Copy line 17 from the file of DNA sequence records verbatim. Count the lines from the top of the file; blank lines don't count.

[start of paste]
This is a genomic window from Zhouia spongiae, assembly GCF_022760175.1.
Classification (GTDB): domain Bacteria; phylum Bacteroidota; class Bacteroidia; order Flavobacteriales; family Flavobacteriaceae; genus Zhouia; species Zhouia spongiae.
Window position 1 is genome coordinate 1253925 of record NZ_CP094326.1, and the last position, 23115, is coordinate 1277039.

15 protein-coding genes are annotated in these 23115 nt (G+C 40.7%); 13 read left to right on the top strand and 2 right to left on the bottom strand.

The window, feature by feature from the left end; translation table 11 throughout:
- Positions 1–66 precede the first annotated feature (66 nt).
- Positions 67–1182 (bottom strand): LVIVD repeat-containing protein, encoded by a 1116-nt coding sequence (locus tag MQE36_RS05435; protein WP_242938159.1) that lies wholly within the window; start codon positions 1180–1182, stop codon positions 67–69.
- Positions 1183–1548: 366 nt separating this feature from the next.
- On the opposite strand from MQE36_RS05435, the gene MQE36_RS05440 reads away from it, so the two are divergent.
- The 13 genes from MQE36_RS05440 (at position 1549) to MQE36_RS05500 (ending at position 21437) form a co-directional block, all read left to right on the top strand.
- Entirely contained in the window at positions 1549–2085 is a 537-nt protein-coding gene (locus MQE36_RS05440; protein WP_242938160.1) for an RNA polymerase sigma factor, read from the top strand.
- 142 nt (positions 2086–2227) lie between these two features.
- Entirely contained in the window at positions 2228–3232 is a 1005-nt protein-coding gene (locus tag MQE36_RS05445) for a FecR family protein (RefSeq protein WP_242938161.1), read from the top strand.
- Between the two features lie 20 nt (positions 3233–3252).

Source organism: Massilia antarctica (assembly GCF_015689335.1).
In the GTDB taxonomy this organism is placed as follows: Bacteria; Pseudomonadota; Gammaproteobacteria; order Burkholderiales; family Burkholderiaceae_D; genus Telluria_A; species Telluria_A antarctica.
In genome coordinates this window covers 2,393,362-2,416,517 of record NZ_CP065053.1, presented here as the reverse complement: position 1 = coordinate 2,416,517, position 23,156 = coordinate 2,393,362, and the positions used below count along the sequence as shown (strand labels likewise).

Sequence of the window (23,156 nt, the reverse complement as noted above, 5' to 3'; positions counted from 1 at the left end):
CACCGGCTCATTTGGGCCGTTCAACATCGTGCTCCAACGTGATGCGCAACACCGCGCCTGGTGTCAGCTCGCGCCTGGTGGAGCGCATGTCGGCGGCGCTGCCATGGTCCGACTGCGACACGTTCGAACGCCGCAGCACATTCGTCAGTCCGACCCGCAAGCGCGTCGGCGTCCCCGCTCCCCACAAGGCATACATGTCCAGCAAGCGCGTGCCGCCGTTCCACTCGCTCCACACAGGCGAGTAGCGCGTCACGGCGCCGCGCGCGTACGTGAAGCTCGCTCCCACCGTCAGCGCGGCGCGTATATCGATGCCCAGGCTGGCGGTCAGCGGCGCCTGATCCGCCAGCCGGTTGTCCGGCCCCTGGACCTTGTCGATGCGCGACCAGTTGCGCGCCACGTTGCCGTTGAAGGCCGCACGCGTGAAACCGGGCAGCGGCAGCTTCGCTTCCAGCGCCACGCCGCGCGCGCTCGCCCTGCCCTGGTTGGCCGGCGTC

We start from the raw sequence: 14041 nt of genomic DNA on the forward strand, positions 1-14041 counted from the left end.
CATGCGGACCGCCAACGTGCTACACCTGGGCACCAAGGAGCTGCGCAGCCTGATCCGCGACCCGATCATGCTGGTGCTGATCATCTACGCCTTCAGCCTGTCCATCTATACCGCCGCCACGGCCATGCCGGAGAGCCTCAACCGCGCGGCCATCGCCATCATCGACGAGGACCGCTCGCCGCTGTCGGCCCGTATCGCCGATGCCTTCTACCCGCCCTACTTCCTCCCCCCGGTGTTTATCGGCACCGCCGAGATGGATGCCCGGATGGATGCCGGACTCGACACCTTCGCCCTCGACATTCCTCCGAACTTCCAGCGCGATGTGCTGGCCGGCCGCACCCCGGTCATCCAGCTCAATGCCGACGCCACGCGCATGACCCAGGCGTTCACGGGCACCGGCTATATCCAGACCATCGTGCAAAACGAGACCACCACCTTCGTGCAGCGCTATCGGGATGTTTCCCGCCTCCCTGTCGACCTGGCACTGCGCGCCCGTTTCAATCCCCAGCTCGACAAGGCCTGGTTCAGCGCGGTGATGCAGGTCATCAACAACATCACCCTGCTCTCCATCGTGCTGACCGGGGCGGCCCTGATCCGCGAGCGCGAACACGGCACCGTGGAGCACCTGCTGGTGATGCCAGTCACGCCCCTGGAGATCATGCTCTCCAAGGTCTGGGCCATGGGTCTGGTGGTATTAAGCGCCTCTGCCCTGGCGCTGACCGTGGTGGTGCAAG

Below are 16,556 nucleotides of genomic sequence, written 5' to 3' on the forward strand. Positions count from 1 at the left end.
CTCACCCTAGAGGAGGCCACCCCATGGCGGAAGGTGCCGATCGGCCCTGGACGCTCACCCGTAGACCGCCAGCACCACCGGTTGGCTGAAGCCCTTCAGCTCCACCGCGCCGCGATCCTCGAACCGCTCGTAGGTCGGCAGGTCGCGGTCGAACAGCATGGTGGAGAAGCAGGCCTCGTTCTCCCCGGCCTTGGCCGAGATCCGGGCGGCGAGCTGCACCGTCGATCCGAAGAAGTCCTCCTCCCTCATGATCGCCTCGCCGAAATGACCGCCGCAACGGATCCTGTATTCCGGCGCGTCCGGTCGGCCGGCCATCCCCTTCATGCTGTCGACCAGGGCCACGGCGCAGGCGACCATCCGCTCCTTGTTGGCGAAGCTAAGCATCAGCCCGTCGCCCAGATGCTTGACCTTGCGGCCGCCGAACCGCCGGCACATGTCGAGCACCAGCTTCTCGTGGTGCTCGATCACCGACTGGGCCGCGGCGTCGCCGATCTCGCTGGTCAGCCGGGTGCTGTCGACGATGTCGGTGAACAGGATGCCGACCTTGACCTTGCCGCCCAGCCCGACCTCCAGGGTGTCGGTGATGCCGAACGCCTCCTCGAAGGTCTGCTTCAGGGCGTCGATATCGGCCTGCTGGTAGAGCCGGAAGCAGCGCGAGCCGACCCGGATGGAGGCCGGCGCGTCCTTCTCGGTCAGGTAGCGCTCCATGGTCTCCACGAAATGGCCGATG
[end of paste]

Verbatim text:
In genome coordinates this window covers 2,393,362-2,416,517 of record NZ_CP065053.1, presented here as the reverse complement: position 1 = coordinate 2,416,517, position 23,156 = coordinate 2,393,362, and the positions used below count along the sequence as shown (strand labels likewise).